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Sally Forth: Poster Child, Poster Adult

Posted in Uncategorized by cesco7 on November 12, 2017

With the exception of time for air travel, from mid-October until now Sally Forth has taken place on a single day. That is almost certainly the longest “comic day” in the strip’s history (unless you count the time I wrote a three-month-long story about the day Ted Forth’s escaped enemy spies only to realize I was in the middle of a high-fever dream and had actually never written it at all).

And as in the strip, a great deal happened the day my father passed. And only at that day’s end—after the call from the hospital, after the gathering of relatives, after the talking with the hospital staff about our options, after my dad’s eventual passing, and after finding and visiting the funeral home to make all necessary arrangements—did I realize how much had occurred within a few hours.

Then suddenly, it stopped. There was nothing left to do but wait until the funeral. And so that night I went back with my brother to our childhood home. (Not yet knowing then this would eventually lead to the start of my saying, “I’m visiting my Mom” instead of “I’m visiting my folks.”) And like Ted says, everything in the house was both the same and different. It’s as if you had been nudged a few inches to the left and now you had a strange new perspective on the familiar.

My old room had long ago been turned into my dad’s home office/hoarding central. (And my brother’s room turned into the guest room.) But the wall of my old room is very much trapped in amber, featuring the same photos, artwork, and my brother’s initials which he had carved into the wood as a kid in an act that I can only describe as 70s claim-jumping. Of course, not everything remains. For starters, the Farrah Fawcett poster is long gone, which was fine since I wasn’t the one who put it up in the first place. And naturally most of the old furniture has been replaced with file cabinets. On the other hand, the bookshelf still holds some of my old toys and my collection of Star Wars Dixie Cups, which was a thing that happened and a ten-year-old me immediately decided he must have.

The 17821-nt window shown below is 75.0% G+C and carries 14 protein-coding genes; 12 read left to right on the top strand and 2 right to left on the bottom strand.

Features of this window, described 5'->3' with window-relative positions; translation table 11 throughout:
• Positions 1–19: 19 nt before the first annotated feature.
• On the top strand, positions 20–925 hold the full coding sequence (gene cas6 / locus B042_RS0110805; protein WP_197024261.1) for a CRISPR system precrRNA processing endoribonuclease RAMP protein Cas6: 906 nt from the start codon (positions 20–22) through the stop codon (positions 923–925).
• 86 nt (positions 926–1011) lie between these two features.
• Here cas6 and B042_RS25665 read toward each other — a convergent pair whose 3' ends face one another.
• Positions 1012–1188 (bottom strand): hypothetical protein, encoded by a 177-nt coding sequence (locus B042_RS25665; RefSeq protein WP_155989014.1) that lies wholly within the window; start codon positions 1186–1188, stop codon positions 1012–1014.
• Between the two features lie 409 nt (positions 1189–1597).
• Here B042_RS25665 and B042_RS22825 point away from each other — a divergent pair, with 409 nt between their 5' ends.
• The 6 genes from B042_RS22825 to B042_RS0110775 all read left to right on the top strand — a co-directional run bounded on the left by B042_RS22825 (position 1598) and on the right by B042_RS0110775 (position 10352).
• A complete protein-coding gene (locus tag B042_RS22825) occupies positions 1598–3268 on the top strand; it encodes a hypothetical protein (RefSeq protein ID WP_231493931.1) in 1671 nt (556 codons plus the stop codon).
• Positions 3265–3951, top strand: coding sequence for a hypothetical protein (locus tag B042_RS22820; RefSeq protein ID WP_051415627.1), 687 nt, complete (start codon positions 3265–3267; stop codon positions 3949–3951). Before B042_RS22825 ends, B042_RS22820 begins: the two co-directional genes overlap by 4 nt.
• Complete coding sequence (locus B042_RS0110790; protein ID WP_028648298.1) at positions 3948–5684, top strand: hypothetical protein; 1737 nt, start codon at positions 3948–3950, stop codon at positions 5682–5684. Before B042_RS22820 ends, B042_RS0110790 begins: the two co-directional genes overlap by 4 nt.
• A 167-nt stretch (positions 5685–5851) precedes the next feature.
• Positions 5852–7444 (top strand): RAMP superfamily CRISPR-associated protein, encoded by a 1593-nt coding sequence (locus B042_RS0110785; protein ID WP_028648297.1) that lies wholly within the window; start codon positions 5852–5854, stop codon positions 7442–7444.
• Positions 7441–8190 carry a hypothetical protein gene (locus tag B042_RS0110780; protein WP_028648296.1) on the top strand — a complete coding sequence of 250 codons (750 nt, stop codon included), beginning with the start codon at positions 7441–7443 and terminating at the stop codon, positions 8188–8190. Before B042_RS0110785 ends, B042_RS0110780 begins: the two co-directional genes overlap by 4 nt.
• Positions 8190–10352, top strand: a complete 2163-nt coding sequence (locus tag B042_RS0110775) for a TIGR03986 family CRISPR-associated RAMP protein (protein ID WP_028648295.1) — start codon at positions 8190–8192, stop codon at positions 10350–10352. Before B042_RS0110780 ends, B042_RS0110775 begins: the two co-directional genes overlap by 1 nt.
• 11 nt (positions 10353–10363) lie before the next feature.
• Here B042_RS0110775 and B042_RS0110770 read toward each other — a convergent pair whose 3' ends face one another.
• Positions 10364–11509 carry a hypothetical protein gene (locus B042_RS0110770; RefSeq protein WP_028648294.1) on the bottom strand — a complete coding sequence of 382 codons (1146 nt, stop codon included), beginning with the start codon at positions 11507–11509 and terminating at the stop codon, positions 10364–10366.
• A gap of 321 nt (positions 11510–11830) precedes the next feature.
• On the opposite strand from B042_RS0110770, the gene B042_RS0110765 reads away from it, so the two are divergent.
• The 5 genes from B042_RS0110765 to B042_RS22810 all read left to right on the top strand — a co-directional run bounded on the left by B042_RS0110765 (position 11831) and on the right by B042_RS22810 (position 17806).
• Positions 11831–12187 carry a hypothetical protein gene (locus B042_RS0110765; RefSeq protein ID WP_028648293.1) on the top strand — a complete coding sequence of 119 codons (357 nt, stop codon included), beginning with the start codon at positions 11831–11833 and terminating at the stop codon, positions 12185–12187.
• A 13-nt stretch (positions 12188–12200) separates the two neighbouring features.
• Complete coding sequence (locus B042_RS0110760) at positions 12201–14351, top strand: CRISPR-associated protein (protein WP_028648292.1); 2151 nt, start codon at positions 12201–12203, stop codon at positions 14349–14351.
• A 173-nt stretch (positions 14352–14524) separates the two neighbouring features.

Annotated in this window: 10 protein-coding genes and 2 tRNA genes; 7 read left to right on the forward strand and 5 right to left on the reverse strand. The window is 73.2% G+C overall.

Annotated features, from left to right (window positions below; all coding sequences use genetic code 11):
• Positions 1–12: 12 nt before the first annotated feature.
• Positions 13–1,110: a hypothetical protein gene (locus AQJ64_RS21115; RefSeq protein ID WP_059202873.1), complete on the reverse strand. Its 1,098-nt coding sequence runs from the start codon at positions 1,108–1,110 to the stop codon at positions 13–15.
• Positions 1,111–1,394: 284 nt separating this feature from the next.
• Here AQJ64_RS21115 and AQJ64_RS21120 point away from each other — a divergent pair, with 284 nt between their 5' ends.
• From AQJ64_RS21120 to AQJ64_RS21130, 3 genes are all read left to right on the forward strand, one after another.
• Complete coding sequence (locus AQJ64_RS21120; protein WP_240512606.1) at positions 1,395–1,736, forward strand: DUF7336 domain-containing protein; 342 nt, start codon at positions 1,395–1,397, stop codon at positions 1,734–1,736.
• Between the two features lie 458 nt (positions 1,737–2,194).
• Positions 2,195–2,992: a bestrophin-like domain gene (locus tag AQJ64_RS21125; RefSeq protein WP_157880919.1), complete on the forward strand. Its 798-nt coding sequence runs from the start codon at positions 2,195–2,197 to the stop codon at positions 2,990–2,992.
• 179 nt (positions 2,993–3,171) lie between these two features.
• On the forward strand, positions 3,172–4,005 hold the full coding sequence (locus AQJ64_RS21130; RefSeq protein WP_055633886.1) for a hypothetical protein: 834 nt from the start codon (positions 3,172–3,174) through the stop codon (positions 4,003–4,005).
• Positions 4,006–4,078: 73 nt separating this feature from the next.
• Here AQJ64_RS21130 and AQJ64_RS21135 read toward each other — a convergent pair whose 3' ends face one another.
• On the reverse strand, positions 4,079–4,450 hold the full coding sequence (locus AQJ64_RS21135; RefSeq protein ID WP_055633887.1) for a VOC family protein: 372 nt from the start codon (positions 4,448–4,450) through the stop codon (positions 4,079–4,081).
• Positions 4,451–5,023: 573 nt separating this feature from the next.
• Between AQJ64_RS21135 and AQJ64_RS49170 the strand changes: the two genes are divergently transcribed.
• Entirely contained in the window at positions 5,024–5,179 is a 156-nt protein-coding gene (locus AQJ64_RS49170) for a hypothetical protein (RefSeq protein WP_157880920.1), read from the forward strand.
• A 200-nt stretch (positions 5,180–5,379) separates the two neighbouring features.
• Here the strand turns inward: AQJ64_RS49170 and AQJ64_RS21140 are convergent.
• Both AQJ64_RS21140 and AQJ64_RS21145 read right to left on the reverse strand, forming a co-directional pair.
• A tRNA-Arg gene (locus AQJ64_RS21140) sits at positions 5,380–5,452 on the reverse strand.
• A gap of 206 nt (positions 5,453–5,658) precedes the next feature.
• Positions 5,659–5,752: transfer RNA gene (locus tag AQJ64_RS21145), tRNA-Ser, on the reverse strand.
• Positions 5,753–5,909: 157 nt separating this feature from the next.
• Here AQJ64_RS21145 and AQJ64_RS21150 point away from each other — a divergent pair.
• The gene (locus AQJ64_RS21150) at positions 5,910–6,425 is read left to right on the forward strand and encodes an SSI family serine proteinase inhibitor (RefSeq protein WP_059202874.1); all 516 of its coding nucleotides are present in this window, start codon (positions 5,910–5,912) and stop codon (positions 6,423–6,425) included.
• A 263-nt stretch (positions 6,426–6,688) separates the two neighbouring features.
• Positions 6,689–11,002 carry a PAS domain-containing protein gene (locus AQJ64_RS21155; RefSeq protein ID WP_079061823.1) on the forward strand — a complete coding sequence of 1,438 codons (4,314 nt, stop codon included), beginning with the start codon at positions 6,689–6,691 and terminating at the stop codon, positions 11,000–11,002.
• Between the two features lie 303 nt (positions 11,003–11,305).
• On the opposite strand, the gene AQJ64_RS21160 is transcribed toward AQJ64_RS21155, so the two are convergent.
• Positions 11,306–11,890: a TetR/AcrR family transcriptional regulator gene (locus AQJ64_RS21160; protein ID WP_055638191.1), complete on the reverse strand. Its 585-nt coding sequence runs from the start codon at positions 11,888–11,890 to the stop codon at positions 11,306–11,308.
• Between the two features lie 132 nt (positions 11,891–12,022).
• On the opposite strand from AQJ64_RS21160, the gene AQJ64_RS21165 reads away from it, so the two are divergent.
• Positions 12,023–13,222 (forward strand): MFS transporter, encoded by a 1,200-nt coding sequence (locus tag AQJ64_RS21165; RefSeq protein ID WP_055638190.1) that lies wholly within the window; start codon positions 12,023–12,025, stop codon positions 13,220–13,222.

The R.E.M. poster (seen on the left in my previous apartment) wasn’t there, because I didn’t get into the band until college. Though once I started listening to them I never stopped (well, until the Up album), to the point that my constant playing of Lifes Rich Pageant—and The Smiths Louder Than Bombs—is something for which I still need to apologize to my roommate Andrew. (Side Note: Remember the Kevin Mitnick hacking scandal in 1995? Andrew was one of the very first people to raise the alarm.) I came across the poster during a junior year fall-break trip with friends. It was a limited edition, it was the first such poster I had ever purchased, and apparently it was inadvertently my last shot at an investment before the world’s economy collapsed.